Memories of a Room

The end goal for the construction we endured a week ago was to create a room large enough for my two boys to share. They’ve been sharing a room for twelve years, ever since Patch was born, and it worked reasonably well when they had a bunk bed. But a few years ago they felt done with bunk beds. The result was a room that had an aisle for walking, two beds and two dressers. There really wasn’t any space for playing or hanging out. It was where they slept and where they stored their stuff. And they kept getting bigger until we had the largest person in our house and the rapidly growing one crammed together in the smallest bedroom. So I wiggled the finances around and we finished the basement room which used to be my shipping room. When we learned that the carpet would not arrive until mid-May, the boys decided to move into the new room and live with a concrete floor for a few weeks. We moved the essentials and boxed the rest in order to minimize the amount of stuff we’ll have to move back out for carpet install. By noon the furniture was in and the boys were already enjoying their new space.

A strange thing happened as the upstairs room began to empty out, I traveled back in time. The last time I saw the room so empty was when it held a crib and a mattress on the floor for my two little boys. I stood among the boxes and read the history writ on the walls. There were the circles Link drew on the wall and ceiling when he had the top bunk and planned out orbits for his glow-in-the-dark solar system. Next to them was the shadow of a Blues Clues wall sticker, beloved for years and then removed when it became embarrassing. The spot where Link decided to keep score in a game by writing it on the wall. A hundred pin holes because the boy’s default mechanism for hanging things was to steal push pins from my corkboard. My flow of memory was only enhanced by the fact that we dug into the very back corners of their closet. It was an archeological dig back to Link’s much younger years. I had him sort things he wanted to keep into boxes and the rest we discarded or gave away.

I kept it together until Link left his jar of eraser buddies for me to get rid of. I held it up and said “what about these.” He shook his head and said “nah.” I held the little jar in my hand. It had been so important to him eight years ago. I wrote a blog post about the games he played with them during homework time. That was half his lifetime ago and he has become someone else. I sat in the room after Link had gone downstairs. I looked around the room where my little boy used to live. I held one of his treasures in my hands and a wave of sadness rolled over me. I grieve sometimes for the children that are gone. They transformed and became new people. I like who they are. I certainly don’t want them to stop. But sometimes, like today, I cry for a while. And I keep the eraser buddies, even though I know that is a little bit silly.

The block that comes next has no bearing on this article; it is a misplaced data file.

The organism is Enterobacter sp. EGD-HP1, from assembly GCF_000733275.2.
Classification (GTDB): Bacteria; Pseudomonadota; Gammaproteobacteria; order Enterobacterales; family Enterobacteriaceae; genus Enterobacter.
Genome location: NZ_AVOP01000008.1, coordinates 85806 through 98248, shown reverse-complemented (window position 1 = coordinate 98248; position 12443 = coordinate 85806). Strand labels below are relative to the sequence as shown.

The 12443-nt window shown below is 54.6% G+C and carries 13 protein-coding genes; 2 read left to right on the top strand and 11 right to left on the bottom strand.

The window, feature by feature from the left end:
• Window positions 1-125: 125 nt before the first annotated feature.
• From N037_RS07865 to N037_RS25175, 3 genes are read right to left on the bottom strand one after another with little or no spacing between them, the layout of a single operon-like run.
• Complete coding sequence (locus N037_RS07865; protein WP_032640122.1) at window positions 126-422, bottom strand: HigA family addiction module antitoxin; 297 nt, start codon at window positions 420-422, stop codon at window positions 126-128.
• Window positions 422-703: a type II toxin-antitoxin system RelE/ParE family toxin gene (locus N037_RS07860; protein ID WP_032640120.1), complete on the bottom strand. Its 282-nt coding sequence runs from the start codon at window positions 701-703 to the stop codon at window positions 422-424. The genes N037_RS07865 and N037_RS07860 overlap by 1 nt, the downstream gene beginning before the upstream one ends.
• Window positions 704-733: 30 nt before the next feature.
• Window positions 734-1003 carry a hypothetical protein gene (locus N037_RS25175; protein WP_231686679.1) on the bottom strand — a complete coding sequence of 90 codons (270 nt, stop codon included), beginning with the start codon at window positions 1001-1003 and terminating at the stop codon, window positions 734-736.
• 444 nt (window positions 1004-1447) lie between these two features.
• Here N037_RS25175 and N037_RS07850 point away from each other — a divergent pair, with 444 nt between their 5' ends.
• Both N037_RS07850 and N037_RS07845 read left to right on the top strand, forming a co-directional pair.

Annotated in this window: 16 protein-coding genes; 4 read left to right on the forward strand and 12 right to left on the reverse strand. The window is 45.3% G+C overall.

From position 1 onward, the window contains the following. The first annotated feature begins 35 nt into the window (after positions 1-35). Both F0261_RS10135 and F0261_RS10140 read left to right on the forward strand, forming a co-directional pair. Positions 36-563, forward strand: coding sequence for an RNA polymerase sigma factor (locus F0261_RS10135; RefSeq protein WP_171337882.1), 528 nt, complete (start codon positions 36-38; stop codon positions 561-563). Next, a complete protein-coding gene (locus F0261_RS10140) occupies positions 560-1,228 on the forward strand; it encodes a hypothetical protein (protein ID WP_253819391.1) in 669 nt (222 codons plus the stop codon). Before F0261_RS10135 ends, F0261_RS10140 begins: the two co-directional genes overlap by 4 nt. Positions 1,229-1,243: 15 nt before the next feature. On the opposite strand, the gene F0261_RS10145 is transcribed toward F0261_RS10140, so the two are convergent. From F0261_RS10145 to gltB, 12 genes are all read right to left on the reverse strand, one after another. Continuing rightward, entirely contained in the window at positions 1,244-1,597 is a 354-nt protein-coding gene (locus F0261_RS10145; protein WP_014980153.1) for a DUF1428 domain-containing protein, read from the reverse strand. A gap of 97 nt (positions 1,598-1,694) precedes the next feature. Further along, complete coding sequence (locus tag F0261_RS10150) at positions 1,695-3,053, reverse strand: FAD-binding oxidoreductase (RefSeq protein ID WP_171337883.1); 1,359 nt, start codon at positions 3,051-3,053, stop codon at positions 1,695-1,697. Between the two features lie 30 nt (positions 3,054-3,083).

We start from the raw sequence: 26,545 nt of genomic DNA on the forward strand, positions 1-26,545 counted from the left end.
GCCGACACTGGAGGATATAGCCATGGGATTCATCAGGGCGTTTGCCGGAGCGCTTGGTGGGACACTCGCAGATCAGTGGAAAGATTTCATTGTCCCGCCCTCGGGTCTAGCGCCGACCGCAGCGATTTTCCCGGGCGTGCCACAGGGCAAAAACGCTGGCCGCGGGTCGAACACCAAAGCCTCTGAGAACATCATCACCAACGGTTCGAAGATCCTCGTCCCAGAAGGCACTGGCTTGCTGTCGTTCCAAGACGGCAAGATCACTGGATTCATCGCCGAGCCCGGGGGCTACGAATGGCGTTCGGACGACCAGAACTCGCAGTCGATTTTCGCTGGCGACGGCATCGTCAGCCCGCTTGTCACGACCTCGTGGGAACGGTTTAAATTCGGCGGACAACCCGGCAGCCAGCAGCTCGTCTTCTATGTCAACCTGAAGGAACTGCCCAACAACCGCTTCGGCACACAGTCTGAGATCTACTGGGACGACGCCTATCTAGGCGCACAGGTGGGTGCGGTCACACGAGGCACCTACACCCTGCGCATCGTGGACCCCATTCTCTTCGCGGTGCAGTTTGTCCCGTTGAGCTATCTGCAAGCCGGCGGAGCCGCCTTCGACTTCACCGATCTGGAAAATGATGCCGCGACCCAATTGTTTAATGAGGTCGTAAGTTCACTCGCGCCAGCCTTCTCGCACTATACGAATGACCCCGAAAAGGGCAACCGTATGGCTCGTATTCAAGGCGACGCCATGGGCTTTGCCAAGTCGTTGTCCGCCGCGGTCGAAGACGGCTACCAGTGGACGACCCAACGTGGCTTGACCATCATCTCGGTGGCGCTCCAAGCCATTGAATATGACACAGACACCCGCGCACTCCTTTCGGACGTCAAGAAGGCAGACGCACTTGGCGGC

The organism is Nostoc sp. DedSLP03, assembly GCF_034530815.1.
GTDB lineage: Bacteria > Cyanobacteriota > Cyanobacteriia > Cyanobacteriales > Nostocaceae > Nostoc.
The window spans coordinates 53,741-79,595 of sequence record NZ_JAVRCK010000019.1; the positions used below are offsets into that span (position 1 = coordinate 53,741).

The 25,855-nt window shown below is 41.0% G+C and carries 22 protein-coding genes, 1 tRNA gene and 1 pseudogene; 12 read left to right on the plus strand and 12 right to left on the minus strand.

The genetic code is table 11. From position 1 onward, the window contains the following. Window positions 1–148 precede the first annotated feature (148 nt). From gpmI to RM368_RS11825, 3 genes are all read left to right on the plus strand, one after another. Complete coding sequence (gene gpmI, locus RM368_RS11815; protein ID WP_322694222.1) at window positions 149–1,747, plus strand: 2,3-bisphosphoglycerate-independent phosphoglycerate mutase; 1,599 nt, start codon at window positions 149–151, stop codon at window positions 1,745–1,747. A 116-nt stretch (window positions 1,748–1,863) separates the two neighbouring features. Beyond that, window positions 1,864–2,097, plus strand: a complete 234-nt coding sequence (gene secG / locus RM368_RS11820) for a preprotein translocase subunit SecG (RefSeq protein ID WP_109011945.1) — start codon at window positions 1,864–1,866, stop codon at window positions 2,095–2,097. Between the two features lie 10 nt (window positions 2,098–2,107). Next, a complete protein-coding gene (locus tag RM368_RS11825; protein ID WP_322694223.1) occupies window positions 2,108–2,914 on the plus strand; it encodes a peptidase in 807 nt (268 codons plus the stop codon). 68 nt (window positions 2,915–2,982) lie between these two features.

The new room is so much better for the boys. They have space to be teenagers together. They’ve made plans to acquire a small couch and a monitor so that they can play video games with friends in their room. Link walked with me through IKEA and I could see him thinking about an adult living space. He’s getting excited about chairs they way he used to get excited about toys. Time marches onward. We change and we change our spaces to match our new selves. Next week Kiki will come home and move into the room that was vacated by the boys. She will hang things on the walls and turn that room into something it has never been before. In the near future, probably after Kiki has vacated to return to college, the room will get a new coat of paint and a new carpet. The room my little boy grew up in will transform, just as he did.

2 thoughts on “Memories of a Room”

  1. Thank you for a lovely post that brought tears to my eyes. My only child is 16 months old, and your writing has made me resolve to treasure and glory in every stage of her being, because she won’t always be the same.
    (I met you at Writing for Charity a few weeks ago and have been reading your blog ever since. Thank you for the honest, uplifting posts – I feel that reading your blog helps me create the positive mindset and attitude that I want to have.)

  2. No real comment except that I am hearting this post.

    My kids aren’t as old as yours, but I also have a tendency to carefully archive the toys my children have stopped loving. It’s like a piece of childhood got squashed inside, and it feels somehow wrong to throw it away.

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